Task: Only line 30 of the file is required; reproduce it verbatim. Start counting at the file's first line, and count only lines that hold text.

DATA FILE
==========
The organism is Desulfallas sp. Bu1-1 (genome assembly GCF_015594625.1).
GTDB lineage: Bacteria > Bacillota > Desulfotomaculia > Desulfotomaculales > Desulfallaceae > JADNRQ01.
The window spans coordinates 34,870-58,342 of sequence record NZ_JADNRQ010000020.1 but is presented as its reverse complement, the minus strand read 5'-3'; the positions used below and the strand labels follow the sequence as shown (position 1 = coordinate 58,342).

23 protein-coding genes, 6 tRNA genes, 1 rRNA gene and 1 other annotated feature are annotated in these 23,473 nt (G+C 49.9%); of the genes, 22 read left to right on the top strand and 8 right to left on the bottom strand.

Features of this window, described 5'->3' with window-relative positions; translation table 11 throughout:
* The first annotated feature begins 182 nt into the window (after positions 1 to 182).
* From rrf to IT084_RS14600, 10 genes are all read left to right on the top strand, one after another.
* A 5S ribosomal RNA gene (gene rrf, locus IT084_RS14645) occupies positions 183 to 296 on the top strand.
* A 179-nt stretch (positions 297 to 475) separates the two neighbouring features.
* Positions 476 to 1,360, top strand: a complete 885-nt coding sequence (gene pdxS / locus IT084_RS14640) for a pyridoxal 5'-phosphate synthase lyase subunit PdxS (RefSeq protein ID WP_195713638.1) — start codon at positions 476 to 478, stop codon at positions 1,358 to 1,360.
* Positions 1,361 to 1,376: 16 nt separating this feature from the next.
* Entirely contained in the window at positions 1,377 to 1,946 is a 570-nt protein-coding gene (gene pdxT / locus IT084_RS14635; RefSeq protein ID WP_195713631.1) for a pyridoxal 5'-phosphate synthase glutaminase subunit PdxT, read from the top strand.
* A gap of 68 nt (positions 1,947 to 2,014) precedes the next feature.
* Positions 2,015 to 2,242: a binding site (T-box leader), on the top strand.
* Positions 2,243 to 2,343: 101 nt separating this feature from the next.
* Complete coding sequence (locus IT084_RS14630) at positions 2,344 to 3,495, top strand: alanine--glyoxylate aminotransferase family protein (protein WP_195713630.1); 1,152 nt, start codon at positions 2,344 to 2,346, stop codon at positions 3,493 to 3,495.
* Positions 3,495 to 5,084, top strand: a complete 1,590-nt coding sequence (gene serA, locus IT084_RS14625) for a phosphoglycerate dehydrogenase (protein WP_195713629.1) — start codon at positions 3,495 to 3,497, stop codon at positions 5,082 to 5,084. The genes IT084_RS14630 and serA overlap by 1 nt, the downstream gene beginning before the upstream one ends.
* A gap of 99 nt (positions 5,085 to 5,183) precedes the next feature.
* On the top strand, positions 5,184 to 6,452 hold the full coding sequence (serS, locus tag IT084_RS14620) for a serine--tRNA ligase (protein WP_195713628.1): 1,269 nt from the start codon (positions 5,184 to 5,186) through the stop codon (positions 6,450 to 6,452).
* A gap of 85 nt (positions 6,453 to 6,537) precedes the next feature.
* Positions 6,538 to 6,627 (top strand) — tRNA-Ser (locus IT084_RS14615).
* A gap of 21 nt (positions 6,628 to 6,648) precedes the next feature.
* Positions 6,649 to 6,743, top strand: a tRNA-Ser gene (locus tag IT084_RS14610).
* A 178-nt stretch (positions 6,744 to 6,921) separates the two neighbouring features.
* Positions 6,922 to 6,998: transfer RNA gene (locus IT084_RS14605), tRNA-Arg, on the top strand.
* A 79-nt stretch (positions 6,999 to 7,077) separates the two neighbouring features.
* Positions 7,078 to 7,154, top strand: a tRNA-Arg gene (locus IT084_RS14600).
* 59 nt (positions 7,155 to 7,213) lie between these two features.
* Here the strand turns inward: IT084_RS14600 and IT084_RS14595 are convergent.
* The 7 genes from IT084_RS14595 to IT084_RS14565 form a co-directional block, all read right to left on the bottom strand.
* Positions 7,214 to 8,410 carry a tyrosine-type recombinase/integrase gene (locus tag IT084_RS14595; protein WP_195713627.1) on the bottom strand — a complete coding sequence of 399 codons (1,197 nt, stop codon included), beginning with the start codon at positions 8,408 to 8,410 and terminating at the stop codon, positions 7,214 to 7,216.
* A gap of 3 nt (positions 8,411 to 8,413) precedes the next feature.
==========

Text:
* The 7 genes from IT084_RS14595 to IT084_RS14565 form a co-directional block, all read right to left on the bottom strand.